CHESTER — Nearly 200 years after Meigs County’s first courthouse was constructed, the building remains standing, not only as Ohio’s oldest courthouse, but the oldest standing courthouse in the Northwest Territory.
With extensive renovation work completed in the late 1990s, the courthouse has been open to the public since 2001, serving as a museum, as well as a site for genealogical research.
Walking through the two story courthouse, visitors can see where some of Meigs County’s earliest trials were held, as well as where the county conducted business from November 1823 until July 1841 when the county seat was moved to Pomeroy.
According to information available at the Chester Courthouse, Middleport was the first county seat, but “buildings of justice” were never built there.
In 1821, Levi Steadman donated 30 acres of land in Chester where the historic courthouse was constructed.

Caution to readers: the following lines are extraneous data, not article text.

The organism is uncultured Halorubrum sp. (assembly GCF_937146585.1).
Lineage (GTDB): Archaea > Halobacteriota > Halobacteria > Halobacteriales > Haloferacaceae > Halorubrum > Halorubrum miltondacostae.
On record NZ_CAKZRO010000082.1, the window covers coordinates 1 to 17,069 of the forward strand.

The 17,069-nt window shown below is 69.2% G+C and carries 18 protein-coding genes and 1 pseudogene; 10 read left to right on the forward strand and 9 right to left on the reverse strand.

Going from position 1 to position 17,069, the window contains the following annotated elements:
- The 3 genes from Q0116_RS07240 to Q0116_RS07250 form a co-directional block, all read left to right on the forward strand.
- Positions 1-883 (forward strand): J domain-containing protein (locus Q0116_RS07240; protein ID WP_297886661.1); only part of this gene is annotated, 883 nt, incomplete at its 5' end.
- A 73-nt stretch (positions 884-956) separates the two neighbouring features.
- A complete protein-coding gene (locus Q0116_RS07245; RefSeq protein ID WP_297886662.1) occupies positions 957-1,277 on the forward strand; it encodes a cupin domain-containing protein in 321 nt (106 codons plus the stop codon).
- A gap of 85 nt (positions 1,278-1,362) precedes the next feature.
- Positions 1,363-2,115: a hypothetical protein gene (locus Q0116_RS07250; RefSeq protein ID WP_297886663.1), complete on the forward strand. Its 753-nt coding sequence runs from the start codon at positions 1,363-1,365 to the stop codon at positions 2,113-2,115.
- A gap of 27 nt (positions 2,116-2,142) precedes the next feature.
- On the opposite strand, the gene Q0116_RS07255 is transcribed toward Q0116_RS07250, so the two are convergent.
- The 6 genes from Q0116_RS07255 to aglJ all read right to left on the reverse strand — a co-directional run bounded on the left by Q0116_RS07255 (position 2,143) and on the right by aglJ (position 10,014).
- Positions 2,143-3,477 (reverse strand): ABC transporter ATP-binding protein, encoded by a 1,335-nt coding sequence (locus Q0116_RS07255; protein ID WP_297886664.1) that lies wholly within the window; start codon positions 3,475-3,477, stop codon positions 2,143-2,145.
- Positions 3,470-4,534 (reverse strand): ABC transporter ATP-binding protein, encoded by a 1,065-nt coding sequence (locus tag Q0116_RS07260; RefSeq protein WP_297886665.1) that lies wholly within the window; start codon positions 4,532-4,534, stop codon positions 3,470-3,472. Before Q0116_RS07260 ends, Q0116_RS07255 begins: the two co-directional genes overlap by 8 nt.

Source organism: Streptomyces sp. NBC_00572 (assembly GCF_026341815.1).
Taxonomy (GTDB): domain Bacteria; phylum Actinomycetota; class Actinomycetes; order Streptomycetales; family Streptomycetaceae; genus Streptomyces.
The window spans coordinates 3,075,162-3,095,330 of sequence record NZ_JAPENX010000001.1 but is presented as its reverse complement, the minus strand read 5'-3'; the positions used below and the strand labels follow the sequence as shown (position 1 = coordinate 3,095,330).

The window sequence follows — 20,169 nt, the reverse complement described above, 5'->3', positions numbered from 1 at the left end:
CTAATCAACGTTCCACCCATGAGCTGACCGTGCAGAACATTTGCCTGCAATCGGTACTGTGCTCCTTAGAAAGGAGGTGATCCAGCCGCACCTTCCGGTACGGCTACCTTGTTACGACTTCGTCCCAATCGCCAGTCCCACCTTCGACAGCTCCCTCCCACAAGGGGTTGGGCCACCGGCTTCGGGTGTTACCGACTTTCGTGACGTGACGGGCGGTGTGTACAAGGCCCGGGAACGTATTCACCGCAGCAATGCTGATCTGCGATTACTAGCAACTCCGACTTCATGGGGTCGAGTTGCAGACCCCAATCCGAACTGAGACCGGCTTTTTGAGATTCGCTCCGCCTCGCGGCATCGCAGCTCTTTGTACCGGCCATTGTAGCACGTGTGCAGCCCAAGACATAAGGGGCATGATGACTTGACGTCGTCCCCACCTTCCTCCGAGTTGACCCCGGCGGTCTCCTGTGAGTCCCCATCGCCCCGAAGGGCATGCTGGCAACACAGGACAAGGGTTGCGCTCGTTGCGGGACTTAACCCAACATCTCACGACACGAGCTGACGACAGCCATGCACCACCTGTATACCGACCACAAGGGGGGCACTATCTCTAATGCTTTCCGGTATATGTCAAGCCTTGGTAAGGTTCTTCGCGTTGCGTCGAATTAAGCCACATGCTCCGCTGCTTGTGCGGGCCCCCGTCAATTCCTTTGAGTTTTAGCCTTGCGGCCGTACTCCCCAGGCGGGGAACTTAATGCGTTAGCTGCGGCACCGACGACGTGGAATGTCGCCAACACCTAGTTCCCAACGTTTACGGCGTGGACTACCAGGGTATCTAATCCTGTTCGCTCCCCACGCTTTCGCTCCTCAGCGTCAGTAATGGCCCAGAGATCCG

Steadman, one of the first elected commissioners of the county along with William Alexander and Elijuah Runner, met at Steadman’s residence until the courthouse was completed in 1823.
Minutes of the early commissioner meetings show the specifics of the size and building materials for the courthouse, as well as that the courthouse, jail and jailer’s house be built on the highest ground in the village, explaining why the courthouse rests atop the hill overlooking the Chester Commons. The stone and brick work was to be completed by Abel Chase for a total price of $2,156.
Placed on the National Register of Historic Places in 1976 by the Return Jonathan Meigs DAR Chapter, the building would undergo extensive restoration in the mid to late 1990s behind the efforts of Mary Powell, Dale Colburn and Patricia Holter, among others. Around $300,000 in work was done to the structure which at the time the restoration began was “terribly deteriorated with holes in the roof and plaster off the lower half of the walls.”
Now, the courthouse has been restored with many of the original specifications stated by the first commissioners. The original beams for the room still remain visible on the second story, allowing visitors to see the craftsmanship of the historic structure.
Work continues to take place in the courthouse and the neighboring academy, with new doors specially crafted for the building put in place earlier this week at the academy.